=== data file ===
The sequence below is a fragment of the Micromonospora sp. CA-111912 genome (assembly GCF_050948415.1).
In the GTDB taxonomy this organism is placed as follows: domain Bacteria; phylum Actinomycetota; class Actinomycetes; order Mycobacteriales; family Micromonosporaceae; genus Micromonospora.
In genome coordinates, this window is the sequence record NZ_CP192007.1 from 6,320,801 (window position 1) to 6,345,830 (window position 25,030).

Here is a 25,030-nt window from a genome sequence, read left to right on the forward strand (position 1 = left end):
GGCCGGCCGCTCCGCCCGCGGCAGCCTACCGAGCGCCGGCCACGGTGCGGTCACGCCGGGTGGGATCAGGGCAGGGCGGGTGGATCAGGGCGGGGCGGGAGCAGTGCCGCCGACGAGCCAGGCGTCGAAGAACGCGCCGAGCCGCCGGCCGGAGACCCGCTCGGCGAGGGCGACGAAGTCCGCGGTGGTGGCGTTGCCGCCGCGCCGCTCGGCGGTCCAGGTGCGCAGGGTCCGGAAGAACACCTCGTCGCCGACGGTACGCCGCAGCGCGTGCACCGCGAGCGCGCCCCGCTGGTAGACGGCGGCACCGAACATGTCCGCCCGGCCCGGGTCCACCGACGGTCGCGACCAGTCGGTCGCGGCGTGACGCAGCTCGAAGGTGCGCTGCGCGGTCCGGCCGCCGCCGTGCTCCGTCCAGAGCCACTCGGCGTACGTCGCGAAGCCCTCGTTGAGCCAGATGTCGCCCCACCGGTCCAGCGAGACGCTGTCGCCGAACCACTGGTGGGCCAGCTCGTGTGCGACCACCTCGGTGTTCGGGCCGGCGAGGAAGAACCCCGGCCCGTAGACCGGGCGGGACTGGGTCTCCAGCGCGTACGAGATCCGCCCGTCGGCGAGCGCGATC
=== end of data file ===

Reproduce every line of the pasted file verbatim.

The sequence below is a fragment of the Micromonospora sp. CA-111912 genome (assembly GCF_050948415.1).
In the GTDB taxonomy this organism is placed as follows: domain Bacteria; phylum Actinomycetota; class Actinomycetes; order Mycobacteriales; family Micromonosporaceae; genus Micromonospora.
In genome coordinates, this window is the sequence record NZ_CP192007.1 from 6,320,801 (window position 1) to 6,345,830 (window position 25,030).

Here is a 25,030-nt window from a genome sequence, read left to right on the forward strand (position 1 = left end):
GGCCGGCCGCTCCGCCCGCGGCAGCCTACCGAGCGCCGGCCACGGTGCGGTCACGCCGGGTGGGATCAGGGCAGGGCGGGTGGATCAGGGCGGGGCGGGAGCAGTGCCGCCGACGAGCCAGGCGTCGAAGAACGCGCCGAGCCGCCGGCCGGAGACCCGCTCGGCGAGGGCGACGAAGTCCGCGGTGGTGGCGTTGCCGCCGCGCCGCTCGGCGGTCCAGGTGCGCAGGGTCCGGAAGAACACCTCGTCGCCGACGGTACGCCGCAGCGCGTGCACCGCGAGCGCGCCCCGCTGGTAGACGGCGGCACCGAACATGTCCGCCCGGCCCGGGTCCACCGACGGTCGCGACCAGTCGGTCGCGGCGTGACGCAGCTCGAAGGTGCGCTGCGCGGTCCGGCCGCCGCCGTGCTCCGTCCAGAGCCACTCGGCGTACGTCGCGAAGCCCTCGTTGAGCCAGATGTCGCCCCACCGGTCCAGCGAGACGCTGTCGCCGAACCACTGGTGGGCCAGCTCGTGTGCGACCACCTCGGTGTTCGGGCCGGCGAGGAAGAACCCCGGCCCGTAGACCGGGCGGGACTGGGTCTCCAGCGCGTACGAGATCCGCCCGTCGGCGAGCGCGATC